In terms of the writing, this novel is really good when you get used to Gibson’s writing style. The novel’s third-person narration has a really distinctive voice that is both very “matter of fact”/hardboiled and very detailed at the time. It’s fast-paced and slow-paced at the same time. It has some really interesting experimental flourishes (eg: mixing past and present events and tenses etc..) and it’s also kind of a more subtle and realistic version of the intentionally confusing “bombard the reader with futuristic details” technique that Gibson uses to great effect in “Neuromancer”.

If you’ve read and enjoyed slightly more obscure genres of fiction (eg: cyberpunk fiction, hardboiled detective fiction, beat literature, gonzo journalism etc..) in the past, then you’ll “get” the writing style of this novel and really enjoy it 🙂 But, if you’ve only read more “traditional” fiction, then you might find the writing style in this novel mildly confusing.

In terms of length and pacing, this novel is really interesting. At 294 pages in length, this novel feels both shorter and longer than this. In short, whilst it only has a fraction of the epic scale of – say – Neal Stephenson’s “Snow Crash” or “The Diamond Age”, the novel still somehow feels longer than a typical 200-300 page novel.

A lot of this probably has to do with the pacing. In short, this is the most fast-paced slow-paced novel you’ll ever read. Whilst each sentence flows breathlessly into the next, there is so much detail to keep track of that each page will take longer to read than you expect. But, on the whole, the novel’s pacing is fairly good – with the story gradually becoming more focused and suspenseful as it progresses.

As for how this twenty-six year old novel has aged, it has aged interestingly. Leaving aside a few “edgy” and/or “politically incorrect” moments, it’s intriguing to see what this novel predicted correctly (eg: augmented reality glasses, flat-screen TVs, the disturbing trend of “Swatting“, an Anonymous-like group of hackers etc…) and what it got wrong (eg: people still using fax machines, various medical advances, a lot of the novel’s history etc..). Still, if you ignore the fact that this novel is supposed to be set in 2005, then it’s a really interesting and atmospheric cyberpunk story that is still enjoyable to read.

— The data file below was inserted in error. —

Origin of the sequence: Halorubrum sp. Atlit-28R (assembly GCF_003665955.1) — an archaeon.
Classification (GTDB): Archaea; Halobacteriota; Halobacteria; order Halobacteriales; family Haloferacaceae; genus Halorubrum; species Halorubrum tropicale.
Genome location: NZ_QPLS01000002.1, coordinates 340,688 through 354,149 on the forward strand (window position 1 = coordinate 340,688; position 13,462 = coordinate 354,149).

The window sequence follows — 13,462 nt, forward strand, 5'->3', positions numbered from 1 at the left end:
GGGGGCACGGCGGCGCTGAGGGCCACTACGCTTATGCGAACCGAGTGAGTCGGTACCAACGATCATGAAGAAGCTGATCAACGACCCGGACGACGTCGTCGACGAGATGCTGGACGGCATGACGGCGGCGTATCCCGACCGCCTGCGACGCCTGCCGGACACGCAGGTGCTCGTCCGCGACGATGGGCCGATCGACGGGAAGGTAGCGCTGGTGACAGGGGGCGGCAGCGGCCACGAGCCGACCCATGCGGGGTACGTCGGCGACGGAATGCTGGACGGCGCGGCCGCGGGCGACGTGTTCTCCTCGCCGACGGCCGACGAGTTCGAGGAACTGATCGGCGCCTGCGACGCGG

All in all, whilst this novel probably isn’t for everyone, it is a really interesting and atmospheric cyberpunk thriller. Although it isn’t quite as good as “Neuromancer” and it lacks some of the depth and scale that you might expect, it’s still really cool to read a 20th century William Gibson novel 🙂 Likewise, if you’re a fan of Neal Stephenson’s “Snow Crash”, it’s really interesting to see what Gibson can do with some of the themes/ideas from that novel.

If I had to give it a rating out of five, it would get at least a four.

Review: “The Diamond Age” By Neal Stephenson (Novel)

Whilst waiting for several books to arrive, I suddenly realised that I needed to find something to read in the meantime. Luckily, having read a lot in the past, I’m not exactly short of books. But, although I tried to read “The Difference Engine” by William Gibson & Bruce Sterling, I just couldn’t get along with the narration. Even so, I wanted to read something vaguely cyberpunk and/or steampunk.

Then I remembered that there was an old cyberpunk novel in the far corner of my room, wedged behind a stack of old DVDs. So, I decided to fish it out and take a look. It was none other than a second-hand copy of Neal Stephenson’s 1995 novel “The Diamond Age”, which my younger self seemed to have bought for just 80p. After finishing it about two or three nights later, I realised that not only had I found buried treasure but that it was also the best 80p that I’d ever spent.

So, let’s take a look at “The Diamond Age”. Needless to say, this review will contain some SPOILERS.

This is the 1996 Roc (UK) paperback edition of “The Diamond Age” that I read.

“The Diamond Age” is set in a futuristic version of China, and revolves around an interactive book called “A Young Lady’s Illustrated Primer”. Although this book was commissioned by a wealthy neo-Victorian gentleman in order to teach his granddaughter to think more subversively, an illicit copy of the book (that the book’s designer made for his daughter) is stolen and ends up in the hands of a young girl called Nell from the poorer part of town….